News
news
Arts and Entertainment
British author Helen Macdonald, pictured with Costa book of the year, 'H is for Hawk'
booksPanel hail Helen Macdonald's 'brilliantly written, muscular prose' in memoir of a grief-stricken daughter who became obsessed with training a goshawk
Sport
footballLive blog: Follow the action from the Capital One Cup semi-final
Life and Style
food + drink
PROMOTED VIDEO
ebooks
ebooksA year of political gossip, levity and intrigue from the sharpest pen in Westminster
Latest stories from i100
Have you tried new the Independent Digital Edition apps?
Independent Dating
and  

By clicking 'Search' you
are agreeing to our
Terms of Use.

iJobs Job Widget
iJobs General

Tradewind Recruitment: Intervention Teacher Required To Start ASAP.

£125 - £150 per day + Negotiable: Tradewind Recruitment: A 'wonderful primary ...

Tradewind Recruitment: Maths Teacher

£90 - £140 per day: Tradewind Recruitment: Our client is an 11-16 mixed commun...

Recruitment Genius: PHP / Drupal / SaaS Developer

£32000 - £36000 per annum: Recruitment Genius: A rapidly developing company in...

Ashdown Group: Application Architect/Developer - Peterborough

Negotiable: Ashdown Group: Application Architect/Developer - Peterborough, Cam...

Day In a Page

Greece elections: In times like these, the EU has far more dangerous adversaries than Syriza

Greece elections

In times like these, the EU has far more dangerous adversaries than Syriza, says Patrick Cockburn
Front National family feud? Marine Le Pen and her relatives clash over French far-right party's response to Paris terror attacks

Front National family feud?

Marine Le Pen and her relatives clash over French far-right party's response to Paris terror attacks
Woman who was sent to three Nazi death camps describes how she escaped the gas chamber

Auschwitz liberation 70th anniversary

Woman sent to three Nazi death camps describes surviving gas chamber
DSK, Dodo the Pimp, and the Carlton Hotel

The inside track on France's trial of the year

Dominique Strauss-Kahn, Dodo the Pimp, and the Carlton Hotel:
As provocative now as they ever were

Sarah Kane season

Why her plays are as provocative now as when they were written
Murder of Japanese hostage has grim echoes of a killing in Iraq 11 years ago

Murder of Japanese hostage has grim echoes of another killing

Japanese mood was against what was seen as irresponsible trips to a vicious war zone
Syria crisis: Celebrities call on David Cameron to take more refugees as one young mother tells of torture by Assad regime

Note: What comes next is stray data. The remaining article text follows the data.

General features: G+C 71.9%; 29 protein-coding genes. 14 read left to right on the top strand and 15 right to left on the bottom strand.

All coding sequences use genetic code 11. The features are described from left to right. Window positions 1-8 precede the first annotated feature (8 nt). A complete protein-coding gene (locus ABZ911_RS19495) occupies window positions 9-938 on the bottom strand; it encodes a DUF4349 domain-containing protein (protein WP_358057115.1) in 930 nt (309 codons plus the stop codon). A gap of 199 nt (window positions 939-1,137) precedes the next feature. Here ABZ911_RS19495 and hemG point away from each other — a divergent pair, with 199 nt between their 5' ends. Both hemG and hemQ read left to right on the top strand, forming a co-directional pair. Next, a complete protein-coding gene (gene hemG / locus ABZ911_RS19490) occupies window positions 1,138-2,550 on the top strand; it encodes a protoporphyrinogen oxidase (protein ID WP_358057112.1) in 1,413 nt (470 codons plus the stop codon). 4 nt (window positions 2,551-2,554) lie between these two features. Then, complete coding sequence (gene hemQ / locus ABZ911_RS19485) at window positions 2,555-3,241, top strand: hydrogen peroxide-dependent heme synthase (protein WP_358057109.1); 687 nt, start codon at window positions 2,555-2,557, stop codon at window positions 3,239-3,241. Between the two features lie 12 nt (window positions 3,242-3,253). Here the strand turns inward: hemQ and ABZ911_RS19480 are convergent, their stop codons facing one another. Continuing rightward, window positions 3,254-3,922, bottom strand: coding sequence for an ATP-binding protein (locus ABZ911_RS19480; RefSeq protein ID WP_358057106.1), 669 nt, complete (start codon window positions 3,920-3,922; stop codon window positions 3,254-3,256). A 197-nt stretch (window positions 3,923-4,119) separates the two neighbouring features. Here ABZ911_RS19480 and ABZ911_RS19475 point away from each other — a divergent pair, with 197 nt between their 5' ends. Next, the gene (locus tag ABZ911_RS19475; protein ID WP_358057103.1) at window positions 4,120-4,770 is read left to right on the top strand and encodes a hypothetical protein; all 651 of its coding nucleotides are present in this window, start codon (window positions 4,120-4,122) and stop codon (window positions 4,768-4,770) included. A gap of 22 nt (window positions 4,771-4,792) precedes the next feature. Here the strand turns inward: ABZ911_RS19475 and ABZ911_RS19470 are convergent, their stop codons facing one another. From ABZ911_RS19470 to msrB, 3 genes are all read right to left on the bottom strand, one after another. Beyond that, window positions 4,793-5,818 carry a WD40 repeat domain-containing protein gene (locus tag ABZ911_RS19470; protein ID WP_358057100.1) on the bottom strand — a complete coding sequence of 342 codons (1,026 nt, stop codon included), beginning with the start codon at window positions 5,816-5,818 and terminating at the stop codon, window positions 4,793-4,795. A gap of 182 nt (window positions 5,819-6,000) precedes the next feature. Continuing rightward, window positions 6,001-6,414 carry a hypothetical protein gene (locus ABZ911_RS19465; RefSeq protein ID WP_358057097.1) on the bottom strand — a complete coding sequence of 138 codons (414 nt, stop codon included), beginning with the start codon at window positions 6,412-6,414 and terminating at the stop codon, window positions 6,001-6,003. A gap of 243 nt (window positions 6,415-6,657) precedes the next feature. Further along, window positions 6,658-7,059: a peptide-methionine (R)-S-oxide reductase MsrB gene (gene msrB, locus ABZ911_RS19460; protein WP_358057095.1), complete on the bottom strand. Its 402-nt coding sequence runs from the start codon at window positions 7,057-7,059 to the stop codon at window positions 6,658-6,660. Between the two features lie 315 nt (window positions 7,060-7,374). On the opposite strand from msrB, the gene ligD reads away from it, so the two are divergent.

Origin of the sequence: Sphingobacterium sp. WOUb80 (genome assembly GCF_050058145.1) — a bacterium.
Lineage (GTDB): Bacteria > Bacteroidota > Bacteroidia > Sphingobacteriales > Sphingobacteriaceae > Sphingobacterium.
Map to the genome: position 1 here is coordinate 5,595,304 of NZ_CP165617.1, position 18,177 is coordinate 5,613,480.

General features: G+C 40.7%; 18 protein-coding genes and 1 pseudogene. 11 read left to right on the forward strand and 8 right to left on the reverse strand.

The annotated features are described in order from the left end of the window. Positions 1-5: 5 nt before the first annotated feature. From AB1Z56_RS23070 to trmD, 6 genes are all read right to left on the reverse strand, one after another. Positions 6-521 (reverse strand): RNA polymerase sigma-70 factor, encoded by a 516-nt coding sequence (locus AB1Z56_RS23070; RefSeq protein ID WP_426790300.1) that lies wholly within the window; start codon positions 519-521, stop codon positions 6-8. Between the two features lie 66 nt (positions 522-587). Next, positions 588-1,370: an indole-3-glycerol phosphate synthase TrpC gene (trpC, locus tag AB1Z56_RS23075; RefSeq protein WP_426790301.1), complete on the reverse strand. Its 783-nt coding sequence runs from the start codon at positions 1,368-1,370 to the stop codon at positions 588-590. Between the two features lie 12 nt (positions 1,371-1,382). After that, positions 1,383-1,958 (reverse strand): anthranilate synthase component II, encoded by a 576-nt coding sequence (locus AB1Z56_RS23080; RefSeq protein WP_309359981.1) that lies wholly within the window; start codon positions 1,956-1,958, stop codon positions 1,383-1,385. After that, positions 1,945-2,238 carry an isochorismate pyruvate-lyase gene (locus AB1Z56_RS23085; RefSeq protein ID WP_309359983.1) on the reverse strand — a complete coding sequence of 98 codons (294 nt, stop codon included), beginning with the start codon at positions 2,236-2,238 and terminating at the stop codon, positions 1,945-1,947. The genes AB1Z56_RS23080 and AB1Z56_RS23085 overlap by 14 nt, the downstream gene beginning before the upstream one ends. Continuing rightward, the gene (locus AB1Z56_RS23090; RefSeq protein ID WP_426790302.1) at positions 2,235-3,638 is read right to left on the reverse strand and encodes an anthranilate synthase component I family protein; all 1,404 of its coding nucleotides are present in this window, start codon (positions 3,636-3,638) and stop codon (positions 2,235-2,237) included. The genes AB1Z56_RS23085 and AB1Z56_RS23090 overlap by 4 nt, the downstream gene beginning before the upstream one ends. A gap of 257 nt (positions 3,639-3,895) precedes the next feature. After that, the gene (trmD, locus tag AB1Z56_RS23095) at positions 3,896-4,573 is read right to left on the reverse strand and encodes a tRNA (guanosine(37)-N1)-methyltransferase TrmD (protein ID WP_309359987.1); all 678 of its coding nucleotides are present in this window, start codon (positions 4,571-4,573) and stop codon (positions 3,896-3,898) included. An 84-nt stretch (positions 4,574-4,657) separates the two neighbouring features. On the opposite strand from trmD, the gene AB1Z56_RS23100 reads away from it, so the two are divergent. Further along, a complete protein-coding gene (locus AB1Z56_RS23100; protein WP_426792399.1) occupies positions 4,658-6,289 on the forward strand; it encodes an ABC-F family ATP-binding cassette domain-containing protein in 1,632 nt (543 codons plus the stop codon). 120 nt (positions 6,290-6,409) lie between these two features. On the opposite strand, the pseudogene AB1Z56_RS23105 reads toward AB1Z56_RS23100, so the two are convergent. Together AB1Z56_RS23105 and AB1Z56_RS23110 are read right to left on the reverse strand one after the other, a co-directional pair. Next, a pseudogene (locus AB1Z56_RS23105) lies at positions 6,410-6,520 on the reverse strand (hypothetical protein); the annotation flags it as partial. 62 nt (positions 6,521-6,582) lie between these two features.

Celebrities call on David Cameron to take more Syrian refugees

One young mother tells of torture by Assad regime
The enemy within: People who hear voices in their heads are being encouraged to talk back – with promising results

The enemy within

People who hear voices in their heads are being encouraged to talk back
'In Auschwitz you got used to anything'

'In Auschwitz you got used to anything'

Survivors of the Nazi concentration camp remember its horror, 70 years on
Autumn/winter menswear 2015: The uniforms that make up modern life come to the fore

Autumn/winter menswear 2015

The uniforms that make up modern life come to the fore
'I'm gay, and plan to fight military homophobia'

'I'm gay, and plan to fight military homophobia'

Army general planning to come out
Iraq invasion 2003: The bloody warnings six wise men gave to Tony Blair as he prepared to launch poorly planned campaign

What the six wise men told Tony Blair

Months before the invasion of Iraq in 2003, experts sought to warn the PM about his plans. Here, four of them recall that day
25 years of The Independent on Sunday: The stories, the writers and the changes over the last quarter of a century

25 years of The Independent on Sunday

The stories, the writers and the changes over the last quarter of a century
Homeless Veterans appeal: 'Really caring is a dangerous emotion in this kind of work'

Homeless Veterans appeal

As head of The Soldiers' Charity, Martin Rutledge has to temper compassion with realism. He tells Chris Green how his Army career prepared him
Wu-Tang Clan and The Sexual Objects offer fans a chance to own the only copies of their latest albums

Smash hit go under the hammer

It's nice to pick up a new record once in a while, but the purchasers of two latest releases can go a step further - by buying the only copy